Derevo, multi-award winning company from St. Petersburg, take over the stage at Assembly Roxy with a mad, often ridiculous, but inevitably interesting mixture of physical theatre, stunning technical effects and numerous watermelons.
It’s hard to describe the narrative. Notes made during the performance include “scarecrow v. snowman, April thaw a nightmare” and “food fight feat. Back to the Future hairdo”, but these scrawls come nowhere near a useful analysis of what Derevo is presenting with Mephisto Waltz. Strangely androgynous beings in black pollinate the stage filled with numerous props as we are whisked through scene after scene, each one reminiscent of something we’ve witnessed before but ultimately leaving us unsure how to describe what that something is. We scuttle through more and more psychedelic sections with our meerkat-like guides, occasionally pausing to observe the protagonist (if you can single out one individual from this almost seamless ensemble) apparently aging and losing control over his own position amongst the sunflowers, his peers, and even his sanity.
The Derevo website offers no further illumination on what the show or the company are about, as similarly vague and abstract on their own intentions and influences as the description above. Perhaps this is because it’s profound and open to interpretation; perhaps it’s because even the company doesn’t know what their work is trying to say. Either way, it’s certainly down to personal taste whether you come away feeling like you’ve witnessed “a personal journey and a declaration of love”, or you come away splattered with mud, melon and flakes of snow, somewhat baffled and feeling a little violated.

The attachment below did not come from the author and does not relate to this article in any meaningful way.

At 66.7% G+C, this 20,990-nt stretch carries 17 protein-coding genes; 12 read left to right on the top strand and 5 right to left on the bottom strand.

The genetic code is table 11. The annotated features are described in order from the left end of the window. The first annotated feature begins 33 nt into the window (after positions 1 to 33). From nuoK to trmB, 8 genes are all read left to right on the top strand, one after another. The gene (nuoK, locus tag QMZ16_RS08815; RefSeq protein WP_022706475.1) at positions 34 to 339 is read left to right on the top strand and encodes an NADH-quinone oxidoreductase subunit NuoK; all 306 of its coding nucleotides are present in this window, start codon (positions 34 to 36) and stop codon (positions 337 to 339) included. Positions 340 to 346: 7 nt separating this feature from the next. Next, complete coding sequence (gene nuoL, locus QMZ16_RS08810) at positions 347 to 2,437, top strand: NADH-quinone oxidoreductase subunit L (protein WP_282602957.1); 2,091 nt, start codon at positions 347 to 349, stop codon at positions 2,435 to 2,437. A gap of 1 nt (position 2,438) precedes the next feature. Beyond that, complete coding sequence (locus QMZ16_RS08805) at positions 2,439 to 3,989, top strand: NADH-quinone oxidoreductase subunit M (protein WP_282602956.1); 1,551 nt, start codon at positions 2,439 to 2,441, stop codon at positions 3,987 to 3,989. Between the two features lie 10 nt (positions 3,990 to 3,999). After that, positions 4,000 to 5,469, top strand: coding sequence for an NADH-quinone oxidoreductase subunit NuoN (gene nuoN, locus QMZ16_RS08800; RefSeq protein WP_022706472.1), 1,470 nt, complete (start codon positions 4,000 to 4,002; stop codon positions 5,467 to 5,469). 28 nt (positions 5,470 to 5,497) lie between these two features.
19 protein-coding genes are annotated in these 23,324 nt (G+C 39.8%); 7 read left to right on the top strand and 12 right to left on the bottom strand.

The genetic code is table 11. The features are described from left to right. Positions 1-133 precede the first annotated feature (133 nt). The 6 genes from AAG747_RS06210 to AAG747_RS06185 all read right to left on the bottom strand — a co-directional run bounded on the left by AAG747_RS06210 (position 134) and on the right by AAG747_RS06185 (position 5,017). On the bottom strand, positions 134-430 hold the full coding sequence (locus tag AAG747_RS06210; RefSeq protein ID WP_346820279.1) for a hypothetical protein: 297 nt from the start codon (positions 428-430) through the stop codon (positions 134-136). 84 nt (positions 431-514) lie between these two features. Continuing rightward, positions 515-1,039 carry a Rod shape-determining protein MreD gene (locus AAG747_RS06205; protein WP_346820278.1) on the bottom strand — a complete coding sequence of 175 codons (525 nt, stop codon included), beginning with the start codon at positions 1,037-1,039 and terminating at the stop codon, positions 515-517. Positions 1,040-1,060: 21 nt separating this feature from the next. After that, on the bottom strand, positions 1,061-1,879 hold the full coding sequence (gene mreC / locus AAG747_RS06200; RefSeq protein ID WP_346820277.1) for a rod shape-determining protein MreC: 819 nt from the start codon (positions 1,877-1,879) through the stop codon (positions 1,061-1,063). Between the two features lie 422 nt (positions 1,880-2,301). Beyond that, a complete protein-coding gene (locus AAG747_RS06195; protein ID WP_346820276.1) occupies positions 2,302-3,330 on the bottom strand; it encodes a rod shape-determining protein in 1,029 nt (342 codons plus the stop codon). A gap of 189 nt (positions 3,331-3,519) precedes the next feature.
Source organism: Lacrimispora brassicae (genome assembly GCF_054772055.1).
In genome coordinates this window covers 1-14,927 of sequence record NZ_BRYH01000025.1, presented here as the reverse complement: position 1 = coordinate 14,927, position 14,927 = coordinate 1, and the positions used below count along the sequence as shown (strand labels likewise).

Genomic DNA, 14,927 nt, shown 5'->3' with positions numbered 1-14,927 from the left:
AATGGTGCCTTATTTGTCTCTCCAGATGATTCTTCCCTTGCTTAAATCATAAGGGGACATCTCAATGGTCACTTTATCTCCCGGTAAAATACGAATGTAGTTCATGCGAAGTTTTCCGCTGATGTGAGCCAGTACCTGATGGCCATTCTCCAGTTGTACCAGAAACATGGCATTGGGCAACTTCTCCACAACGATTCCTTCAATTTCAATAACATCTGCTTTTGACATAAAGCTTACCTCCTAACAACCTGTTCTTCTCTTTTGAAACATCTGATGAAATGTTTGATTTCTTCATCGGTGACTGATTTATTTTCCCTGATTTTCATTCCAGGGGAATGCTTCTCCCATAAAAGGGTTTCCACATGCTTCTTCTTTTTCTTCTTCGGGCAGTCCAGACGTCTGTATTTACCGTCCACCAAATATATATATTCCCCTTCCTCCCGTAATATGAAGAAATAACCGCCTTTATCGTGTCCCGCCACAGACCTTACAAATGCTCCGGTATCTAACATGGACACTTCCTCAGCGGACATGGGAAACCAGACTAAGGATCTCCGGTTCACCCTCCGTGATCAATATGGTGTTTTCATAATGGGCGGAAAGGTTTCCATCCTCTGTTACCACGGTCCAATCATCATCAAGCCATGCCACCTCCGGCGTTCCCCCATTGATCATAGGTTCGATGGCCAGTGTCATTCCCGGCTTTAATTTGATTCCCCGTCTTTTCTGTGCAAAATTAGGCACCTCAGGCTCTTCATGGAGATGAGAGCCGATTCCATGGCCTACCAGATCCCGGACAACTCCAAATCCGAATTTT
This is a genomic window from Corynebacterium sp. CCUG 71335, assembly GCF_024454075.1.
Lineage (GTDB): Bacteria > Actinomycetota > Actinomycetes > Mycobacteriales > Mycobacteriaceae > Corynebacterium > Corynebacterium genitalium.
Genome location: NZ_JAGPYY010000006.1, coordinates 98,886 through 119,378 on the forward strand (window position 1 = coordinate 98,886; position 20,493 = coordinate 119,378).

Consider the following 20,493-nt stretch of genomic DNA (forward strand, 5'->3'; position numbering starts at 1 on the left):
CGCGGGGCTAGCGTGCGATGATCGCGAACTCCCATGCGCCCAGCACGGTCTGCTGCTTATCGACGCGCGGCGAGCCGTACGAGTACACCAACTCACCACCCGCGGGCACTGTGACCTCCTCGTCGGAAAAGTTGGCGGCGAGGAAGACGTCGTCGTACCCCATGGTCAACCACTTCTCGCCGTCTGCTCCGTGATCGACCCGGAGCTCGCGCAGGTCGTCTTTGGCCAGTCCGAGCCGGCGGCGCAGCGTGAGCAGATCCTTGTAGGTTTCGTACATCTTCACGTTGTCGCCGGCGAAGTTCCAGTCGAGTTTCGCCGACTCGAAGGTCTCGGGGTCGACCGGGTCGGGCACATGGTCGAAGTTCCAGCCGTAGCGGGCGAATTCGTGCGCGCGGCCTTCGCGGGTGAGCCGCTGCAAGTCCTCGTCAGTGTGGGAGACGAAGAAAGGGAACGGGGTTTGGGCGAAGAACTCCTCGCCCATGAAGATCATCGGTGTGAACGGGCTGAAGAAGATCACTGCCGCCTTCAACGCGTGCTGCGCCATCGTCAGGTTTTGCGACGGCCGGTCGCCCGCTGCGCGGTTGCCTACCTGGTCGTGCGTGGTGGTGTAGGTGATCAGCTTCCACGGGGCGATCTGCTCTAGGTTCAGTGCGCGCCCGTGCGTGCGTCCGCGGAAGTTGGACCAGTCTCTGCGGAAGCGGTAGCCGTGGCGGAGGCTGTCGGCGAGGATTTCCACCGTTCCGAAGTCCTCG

Technically, however, the show is empirically beautiful, the lighting in particular is a visual feast that illuminates the shuddering performers and incrementally bizarre sequences with true imagination and infallible technique. The topless dancer with furry legs would be far less intriguing without the stunning use of shadow and backlighting that punctuates the show so effectively.
There is no doubt that Derevo cannot fail to grab your attention with this new work; it’s easy to see how they have managed to win so many awards. There is certainly evident talent, technique and a dedication to their own unique style that is to be envied. But when we question what purpose all the profundity serves, we are left somewhat dissatisfied. No doubt this is on purpose, but it is not to everyone’s taste. Why must we be so confused?